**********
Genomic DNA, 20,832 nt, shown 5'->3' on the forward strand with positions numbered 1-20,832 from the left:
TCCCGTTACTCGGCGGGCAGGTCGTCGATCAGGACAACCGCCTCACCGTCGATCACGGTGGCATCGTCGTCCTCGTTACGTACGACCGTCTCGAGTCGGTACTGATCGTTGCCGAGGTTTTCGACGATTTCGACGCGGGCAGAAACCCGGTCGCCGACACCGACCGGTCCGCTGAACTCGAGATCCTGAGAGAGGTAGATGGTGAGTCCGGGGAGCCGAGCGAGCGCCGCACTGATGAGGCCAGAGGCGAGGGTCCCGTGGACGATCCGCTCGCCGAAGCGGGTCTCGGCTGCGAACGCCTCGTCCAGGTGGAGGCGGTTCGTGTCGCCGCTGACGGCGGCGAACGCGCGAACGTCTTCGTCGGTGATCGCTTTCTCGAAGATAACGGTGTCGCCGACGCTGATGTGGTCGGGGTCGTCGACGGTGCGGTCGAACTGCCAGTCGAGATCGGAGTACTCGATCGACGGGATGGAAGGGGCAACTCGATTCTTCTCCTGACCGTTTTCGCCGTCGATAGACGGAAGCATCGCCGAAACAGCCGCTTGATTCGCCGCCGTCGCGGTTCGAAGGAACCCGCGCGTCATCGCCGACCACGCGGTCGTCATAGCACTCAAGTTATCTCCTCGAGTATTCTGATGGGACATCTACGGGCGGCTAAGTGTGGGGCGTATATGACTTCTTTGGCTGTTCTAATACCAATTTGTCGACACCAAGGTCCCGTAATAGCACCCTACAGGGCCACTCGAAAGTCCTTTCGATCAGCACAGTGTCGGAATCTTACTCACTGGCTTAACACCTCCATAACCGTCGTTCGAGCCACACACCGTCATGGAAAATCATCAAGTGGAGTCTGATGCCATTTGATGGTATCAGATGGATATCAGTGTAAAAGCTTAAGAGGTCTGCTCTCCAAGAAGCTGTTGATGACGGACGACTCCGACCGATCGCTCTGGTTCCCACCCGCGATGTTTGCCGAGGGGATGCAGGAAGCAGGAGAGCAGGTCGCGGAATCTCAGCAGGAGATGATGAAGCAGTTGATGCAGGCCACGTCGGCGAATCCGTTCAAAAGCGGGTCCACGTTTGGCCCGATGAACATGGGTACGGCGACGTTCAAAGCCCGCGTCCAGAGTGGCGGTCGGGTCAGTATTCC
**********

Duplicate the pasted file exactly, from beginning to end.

Genomic DNA, 20,832 nt, shown 5'->3' on the forward strand with positions numbered 1-20,832 from the left:
TCCCGTTACTCGGCGGGCAGGTCGTCGATCAGGACAACCGCCTCACCGTCGATCACGGTGGCATCGTCGTCCTCGTTACGTACGACCGTCTCGAGTCGGTACTGATCGTTGCCGAGGTTTTCGACGATTTCGACGCGGGCAGAAACCCGGTCGCCGACACCGACCGGTCCGCTGAACTCGAGATCCTGAGAGAGGTAGATGGTGAGTCCGGGGAGCCGAGCGAGCGCCGCACTGATGAGGCCAGAGGCGAGGGTCCCGTGGACGATCCGCTCGCCGAAGCGGGTCTCGGCTGCGAACGCCTCGTCCAGGTGGAGGCGGTTCGTGTCGCCGCTGACGGCGGCGAACGCGCGAACGTCTTCGTCGGTGATCGCTTTCTCGAAGATAACGGTGTCGCCGACGCTGATGTGGTCGGGGTCGTCGACGGTGCGGTCGAACTGCCAGTCGAGATCGGAGTACTCGATCGACGGGATGGAAGGGGCAACTCGATTCTTCTCCTGACCGTTTTCGCCGTCGATAGACGGAAGCATCGCCGAAACAGCCGCTTGATTCGCCGCCGTCGCGGTTCGAAGGAACCCGCGCGTCATCGCCGACCACGCGGTCGTCATAGCACTCAAGTTATCTCCTCGAGTATTCTGATGGGACATCTACGGGCGGCTAAGTGTGGGGCGTATATGACTTCTTTGGCTGTTCTAATACCAATTTGTCGACACCAAGGTCCCGTAATAGCACCCTACAGGGCCACTCGAAAGTCCTTTCGATCAGCACAGTGTCGGAATCTTACTCACTGGCTTAACACCTCCATAACCGTCGTTCGAGCCACACACCGTCATGGAAAATCATCAAGTGGAGTCTGATGCCATTTGATGGTATCAGATGGATATCAGTGTAAAAGCTTAAGAGGTCTGCTCTCCAAGAAGCTGTTGATGACGGACGACTCCGACCGATCGCTCTGGTTCCCACCCGCGATGTTTGCCGAGGGGATGCAGGAAGCAGGAGAGCAGGTCGCGGAATCTCAGCAGGAGATGATGAAGCAGTTGATGCAGGCCACGTCGGCGAATCCGTTCAAAAGCGGGTCCACGTTTGGCCCGATGAACATGGGTACGGCGACGTTCAAAGCCCGCGTCCAGAGTGGCGGTCGGGTCAGTATTCC